This page documents data types appearing in Klevu JS Lib function signatures, whether defined by JavaScript itself or further restricted by Klevu JS Lib. Unless explicitly stated otherwise, Klevu JS Lib functions require primitive values where applicable, and do not accept their Object-wrapped forms. If you want to study these concepts in depth, take a look at MDN.

You should be able to try out most of the examples below by just copying them to your browser’s JavaScript Console.

Whenever an example mentions that a type defaults to a boolean value, the result is good to know when using that type in a boolean context:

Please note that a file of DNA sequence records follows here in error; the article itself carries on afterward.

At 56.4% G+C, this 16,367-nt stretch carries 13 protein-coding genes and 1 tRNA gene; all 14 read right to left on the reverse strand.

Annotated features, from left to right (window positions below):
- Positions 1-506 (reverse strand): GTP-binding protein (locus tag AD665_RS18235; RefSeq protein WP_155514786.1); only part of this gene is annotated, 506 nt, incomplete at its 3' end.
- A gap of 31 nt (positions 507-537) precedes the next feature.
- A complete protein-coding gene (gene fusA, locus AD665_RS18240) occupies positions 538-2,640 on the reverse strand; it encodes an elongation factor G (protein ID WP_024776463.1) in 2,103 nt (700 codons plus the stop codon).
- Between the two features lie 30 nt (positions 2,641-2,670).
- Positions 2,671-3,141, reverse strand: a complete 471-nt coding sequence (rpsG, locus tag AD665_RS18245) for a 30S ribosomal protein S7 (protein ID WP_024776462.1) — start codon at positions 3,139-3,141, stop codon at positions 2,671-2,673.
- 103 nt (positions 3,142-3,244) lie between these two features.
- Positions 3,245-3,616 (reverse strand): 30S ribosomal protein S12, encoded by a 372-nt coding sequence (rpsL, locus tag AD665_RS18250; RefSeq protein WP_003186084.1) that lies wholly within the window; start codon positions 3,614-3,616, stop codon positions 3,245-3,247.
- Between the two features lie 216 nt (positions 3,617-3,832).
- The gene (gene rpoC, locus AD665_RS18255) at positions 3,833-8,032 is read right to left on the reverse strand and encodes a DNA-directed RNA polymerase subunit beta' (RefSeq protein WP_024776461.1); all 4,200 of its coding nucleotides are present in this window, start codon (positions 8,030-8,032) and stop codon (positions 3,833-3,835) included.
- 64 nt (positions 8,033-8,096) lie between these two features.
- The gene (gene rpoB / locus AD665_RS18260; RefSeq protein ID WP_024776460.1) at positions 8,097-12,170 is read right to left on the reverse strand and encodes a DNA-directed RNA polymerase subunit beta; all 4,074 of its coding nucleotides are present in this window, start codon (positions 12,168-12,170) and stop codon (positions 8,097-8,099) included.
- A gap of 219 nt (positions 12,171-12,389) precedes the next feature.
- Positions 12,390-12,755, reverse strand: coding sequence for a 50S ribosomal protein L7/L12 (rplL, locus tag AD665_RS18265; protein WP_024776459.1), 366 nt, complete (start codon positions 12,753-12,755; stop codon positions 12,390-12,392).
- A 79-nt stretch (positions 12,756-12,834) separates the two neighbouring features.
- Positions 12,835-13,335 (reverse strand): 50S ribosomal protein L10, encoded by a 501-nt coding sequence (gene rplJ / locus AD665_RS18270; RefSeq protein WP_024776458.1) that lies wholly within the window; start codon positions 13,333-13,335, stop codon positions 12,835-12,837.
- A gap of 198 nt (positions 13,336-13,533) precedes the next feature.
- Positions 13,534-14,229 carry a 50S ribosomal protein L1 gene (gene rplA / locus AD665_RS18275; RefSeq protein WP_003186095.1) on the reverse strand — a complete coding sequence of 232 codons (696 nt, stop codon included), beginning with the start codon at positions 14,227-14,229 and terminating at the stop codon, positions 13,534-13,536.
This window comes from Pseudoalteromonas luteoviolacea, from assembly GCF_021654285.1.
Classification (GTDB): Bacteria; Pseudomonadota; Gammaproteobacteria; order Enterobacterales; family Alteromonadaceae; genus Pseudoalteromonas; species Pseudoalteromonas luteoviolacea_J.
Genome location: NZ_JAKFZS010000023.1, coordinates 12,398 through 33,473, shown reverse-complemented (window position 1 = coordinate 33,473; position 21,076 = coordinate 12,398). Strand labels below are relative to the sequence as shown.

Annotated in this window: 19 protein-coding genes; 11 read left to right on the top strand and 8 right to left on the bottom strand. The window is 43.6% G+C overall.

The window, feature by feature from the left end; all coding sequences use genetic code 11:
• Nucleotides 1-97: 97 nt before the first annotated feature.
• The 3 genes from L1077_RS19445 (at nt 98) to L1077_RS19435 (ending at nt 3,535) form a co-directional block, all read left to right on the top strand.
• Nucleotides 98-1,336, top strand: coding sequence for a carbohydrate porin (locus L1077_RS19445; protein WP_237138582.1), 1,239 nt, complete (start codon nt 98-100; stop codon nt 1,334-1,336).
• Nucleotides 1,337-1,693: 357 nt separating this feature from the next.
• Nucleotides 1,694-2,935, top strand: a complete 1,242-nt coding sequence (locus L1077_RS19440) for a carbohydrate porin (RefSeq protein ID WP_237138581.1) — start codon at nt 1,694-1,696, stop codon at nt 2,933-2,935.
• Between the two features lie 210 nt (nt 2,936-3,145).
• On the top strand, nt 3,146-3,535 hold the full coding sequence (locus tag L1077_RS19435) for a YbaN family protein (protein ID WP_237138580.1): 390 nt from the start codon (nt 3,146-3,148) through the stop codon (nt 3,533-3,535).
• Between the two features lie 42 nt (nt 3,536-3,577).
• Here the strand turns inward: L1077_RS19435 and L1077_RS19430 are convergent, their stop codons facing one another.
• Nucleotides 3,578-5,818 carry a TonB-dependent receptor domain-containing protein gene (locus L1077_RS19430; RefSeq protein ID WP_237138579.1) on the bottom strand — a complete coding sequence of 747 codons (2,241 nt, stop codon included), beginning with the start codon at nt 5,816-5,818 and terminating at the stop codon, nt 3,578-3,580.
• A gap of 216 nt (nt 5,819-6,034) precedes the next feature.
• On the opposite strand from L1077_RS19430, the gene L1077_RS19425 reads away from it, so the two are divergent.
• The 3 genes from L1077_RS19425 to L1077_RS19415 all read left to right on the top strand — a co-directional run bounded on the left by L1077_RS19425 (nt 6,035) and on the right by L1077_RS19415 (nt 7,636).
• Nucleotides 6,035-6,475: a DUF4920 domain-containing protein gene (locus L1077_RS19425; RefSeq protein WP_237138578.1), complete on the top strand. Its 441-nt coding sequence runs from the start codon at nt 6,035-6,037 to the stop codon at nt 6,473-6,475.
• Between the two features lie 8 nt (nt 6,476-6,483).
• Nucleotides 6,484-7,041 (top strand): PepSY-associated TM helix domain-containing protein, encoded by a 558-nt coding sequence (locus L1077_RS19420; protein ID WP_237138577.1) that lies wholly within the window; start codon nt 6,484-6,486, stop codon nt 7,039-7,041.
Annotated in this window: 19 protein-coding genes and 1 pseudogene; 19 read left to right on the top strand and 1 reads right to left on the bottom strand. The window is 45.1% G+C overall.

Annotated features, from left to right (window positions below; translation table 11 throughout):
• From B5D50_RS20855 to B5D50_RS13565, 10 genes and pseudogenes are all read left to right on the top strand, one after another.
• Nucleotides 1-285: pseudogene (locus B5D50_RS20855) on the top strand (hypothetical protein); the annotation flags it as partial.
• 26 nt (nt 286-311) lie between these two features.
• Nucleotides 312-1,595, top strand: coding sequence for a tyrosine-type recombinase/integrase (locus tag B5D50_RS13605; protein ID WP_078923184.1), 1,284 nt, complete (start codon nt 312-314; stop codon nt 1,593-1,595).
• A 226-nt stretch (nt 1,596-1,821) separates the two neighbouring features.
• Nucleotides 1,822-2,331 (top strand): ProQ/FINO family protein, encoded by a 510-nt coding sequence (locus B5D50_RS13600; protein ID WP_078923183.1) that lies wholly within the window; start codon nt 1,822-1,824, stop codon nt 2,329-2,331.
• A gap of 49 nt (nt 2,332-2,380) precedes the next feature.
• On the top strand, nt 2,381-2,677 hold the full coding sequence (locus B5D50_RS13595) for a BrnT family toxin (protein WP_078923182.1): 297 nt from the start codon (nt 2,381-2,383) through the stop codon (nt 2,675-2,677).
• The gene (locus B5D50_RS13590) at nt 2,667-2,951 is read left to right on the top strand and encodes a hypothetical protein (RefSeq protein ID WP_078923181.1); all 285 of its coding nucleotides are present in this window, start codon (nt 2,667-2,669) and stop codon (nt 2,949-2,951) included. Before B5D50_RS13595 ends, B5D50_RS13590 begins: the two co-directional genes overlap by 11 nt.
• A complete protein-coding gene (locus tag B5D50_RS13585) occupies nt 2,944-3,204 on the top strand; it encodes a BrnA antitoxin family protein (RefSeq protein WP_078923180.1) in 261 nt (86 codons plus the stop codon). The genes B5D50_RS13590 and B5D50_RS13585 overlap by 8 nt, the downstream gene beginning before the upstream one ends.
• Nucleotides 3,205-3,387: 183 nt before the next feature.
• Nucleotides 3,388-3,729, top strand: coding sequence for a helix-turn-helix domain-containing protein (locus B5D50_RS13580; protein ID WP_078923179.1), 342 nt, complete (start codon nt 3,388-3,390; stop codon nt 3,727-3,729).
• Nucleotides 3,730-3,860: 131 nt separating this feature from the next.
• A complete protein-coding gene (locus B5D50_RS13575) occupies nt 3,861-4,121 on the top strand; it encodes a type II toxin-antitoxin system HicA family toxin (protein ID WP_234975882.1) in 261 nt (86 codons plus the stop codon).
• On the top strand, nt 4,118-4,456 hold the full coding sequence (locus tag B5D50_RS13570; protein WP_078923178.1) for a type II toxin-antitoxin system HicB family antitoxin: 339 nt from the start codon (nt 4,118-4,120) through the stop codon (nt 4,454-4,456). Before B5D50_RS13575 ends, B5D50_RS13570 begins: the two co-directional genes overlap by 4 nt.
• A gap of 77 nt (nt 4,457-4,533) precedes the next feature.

var x = "";
if ( x ) {
  console.log( "x defaulted to true" );
} else {
  console.log( "x defaulted to false" );

In this case, "x defaulted to false" is printed.


A boolean in JavaScript can be either true or false:

if ( true ) console.log( “always!” );
if ( true ) console.log( “always!” );


Everything in JavaScript is an object, the easiest way to create an object is the object literal:

var x = {};
var y = {
  name: "Pete",
  age: 15

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